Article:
Several years past I was a speaker at a camp for young folks. When the first group game time arrived, among the leaders started by telling a parable based on Genesis 1-3. He described the delights of playing games in the Garden of Eden where the emphasis was only on the enjoyment of play. But the serpent entered the garden and tempted the Eden-dwellers with the notion of points. They gave in to the temptation and started keeping score in their own matches and this led to all sorts of evils – lust for winning, contest, cheating, rage and fights. They lost the easy enjoyment of play.
The leader told this parable to let the young folks understand that this week at the camp they’d be introduced to non-competitive games. There were no points, no winners or losers, only the pleasure of play. But there was one serious issue – the games were utterly and wholly uninteresting. Day after day less and less of the young folks showed up for the match time so that at the last one there were just a few of young folks there.
Is this an accurate description of a theology of sports? Clearly, I do not believe so. I had like to present a comprehensive and simple theology of sports. Should youn’t enjoy that title you can think of it as, “Why we should see the Super Bowl!”
History can be summed up in three words: creation, fall, redemption. So if you are looking at the theology of a problem you should inquire: What’s its relationship to or reflection of creation, of redemption, of the autumn? In contemplating the problem of sports, I’ve added two additional words to enlarge our thought – incarnation and salvation (both which are, obviously, tied to creation, fall and redemption).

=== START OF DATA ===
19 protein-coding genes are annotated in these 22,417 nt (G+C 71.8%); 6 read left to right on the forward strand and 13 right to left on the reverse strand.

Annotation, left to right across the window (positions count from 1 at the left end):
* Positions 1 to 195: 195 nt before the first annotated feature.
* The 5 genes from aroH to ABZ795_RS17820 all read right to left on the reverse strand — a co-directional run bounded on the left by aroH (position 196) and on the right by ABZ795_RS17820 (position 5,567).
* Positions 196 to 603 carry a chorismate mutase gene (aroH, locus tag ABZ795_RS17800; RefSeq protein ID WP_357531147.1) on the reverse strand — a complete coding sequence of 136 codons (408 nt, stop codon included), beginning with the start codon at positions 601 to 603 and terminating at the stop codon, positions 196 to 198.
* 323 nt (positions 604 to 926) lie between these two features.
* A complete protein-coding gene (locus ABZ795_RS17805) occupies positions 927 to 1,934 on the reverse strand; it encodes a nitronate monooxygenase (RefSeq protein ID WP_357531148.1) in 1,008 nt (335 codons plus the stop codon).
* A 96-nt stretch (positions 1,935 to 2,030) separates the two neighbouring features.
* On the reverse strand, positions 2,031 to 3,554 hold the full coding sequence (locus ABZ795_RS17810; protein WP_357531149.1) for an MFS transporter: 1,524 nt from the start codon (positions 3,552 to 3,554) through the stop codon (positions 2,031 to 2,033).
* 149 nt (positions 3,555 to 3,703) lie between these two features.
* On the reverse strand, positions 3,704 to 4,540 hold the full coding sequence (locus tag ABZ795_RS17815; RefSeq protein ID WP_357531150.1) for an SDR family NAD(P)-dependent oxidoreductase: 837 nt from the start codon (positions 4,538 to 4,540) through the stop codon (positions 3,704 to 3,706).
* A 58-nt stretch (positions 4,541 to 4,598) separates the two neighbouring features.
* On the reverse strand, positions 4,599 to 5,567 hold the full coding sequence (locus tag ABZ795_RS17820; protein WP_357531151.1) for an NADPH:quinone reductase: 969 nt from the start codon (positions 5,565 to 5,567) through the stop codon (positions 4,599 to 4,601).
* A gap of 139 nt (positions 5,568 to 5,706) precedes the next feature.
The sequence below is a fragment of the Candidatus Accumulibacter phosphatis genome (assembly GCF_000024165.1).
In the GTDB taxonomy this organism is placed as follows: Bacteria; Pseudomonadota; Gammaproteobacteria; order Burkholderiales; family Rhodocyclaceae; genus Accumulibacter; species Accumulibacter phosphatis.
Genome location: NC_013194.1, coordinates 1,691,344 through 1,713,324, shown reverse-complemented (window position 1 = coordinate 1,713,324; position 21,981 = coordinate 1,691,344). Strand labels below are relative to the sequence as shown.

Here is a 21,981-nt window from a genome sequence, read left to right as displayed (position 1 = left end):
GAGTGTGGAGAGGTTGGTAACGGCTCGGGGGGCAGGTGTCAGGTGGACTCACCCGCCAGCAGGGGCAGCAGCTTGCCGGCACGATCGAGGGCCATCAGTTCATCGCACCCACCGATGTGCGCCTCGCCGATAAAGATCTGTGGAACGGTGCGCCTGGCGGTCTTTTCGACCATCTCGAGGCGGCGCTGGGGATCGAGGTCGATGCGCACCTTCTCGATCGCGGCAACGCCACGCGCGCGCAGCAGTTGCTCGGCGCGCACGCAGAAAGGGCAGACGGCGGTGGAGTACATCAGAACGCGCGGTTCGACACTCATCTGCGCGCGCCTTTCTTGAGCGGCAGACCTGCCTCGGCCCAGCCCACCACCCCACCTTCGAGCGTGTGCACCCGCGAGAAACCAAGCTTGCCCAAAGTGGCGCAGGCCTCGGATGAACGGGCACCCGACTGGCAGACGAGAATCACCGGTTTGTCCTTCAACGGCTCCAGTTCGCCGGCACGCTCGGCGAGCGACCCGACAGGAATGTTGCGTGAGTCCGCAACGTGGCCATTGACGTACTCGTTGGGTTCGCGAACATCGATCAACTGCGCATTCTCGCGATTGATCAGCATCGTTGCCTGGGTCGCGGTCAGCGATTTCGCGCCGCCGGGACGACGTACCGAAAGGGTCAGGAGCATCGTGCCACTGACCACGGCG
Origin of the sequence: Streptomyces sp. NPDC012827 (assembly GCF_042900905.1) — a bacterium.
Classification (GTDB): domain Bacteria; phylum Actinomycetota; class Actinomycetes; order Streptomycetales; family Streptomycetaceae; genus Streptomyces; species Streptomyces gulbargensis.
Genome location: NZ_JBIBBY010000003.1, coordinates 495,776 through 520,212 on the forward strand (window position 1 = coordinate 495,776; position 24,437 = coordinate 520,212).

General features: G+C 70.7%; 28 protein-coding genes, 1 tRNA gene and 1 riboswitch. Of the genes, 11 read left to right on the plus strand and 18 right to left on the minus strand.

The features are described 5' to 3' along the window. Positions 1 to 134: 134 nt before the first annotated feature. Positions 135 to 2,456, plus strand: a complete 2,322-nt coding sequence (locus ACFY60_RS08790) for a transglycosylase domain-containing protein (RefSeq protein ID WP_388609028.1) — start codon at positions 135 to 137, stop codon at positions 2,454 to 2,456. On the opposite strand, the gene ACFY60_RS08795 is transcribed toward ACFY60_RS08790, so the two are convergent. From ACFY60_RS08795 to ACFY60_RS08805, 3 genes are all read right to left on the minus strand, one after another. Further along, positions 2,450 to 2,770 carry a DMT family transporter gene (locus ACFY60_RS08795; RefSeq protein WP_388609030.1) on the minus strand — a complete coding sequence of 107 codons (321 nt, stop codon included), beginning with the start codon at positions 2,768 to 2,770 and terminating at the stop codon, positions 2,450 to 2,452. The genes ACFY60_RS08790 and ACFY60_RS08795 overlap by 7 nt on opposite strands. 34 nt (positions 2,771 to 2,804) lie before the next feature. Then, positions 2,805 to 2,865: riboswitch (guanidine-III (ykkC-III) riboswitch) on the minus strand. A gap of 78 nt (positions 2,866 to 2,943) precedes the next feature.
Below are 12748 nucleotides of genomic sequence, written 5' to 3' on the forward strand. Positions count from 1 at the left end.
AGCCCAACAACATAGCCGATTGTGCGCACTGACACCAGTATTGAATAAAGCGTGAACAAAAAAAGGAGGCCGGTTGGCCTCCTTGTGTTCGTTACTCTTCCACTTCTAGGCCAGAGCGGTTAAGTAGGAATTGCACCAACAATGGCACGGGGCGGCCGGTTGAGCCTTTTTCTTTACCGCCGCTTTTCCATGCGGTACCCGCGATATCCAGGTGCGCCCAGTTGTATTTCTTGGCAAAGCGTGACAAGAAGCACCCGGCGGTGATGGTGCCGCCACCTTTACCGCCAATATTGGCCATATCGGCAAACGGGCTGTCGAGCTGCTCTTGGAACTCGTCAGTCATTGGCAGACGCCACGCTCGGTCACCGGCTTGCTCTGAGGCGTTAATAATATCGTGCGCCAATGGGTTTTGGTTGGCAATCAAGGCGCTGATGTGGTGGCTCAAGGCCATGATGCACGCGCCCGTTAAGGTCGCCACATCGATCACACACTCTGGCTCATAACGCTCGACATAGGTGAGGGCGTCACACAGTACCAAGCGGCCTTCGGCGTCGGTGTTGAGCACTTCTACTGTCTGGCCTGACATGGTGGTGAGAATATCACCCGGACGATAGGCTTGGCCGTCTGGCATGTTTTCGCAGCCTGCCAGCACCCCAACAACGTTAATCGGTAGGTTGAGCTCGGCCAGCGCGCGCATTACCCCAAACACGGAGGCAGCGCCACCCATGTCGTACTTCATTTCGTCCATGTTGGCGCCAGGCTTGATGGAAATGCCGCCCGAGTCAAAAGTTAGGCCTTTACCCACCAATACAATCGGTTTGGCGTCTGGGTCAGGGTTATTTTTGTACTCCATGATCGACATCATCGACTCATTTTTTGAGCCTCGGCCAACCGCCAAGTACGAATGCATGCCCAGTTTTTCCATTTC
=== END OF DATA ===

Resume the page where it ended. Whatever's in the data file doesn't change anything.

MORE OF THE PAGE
Creation – God could have created everything to be serviceable and grey. Instead, He created a great diversity of colour, size, shape, odor, feel, sounds, and flavors. Why did He do this? He did it so that the creation would be His attractiveness, a manifestation of His man and, in particular. It’s a masterpiece of shape and function. The creation is a work of art.
Artwork is sometimes considered as consisting of two kinds: visual art – like painting, sculpture, architecture, and, performing art – like drama, music, dancing. The Lord contained both performing and visual art in the creation. Visual Art: flowers, trees, mountains; Performing Artwork: oceans and rivers, planetary orbits, clouds. The two are combined by some things in creation.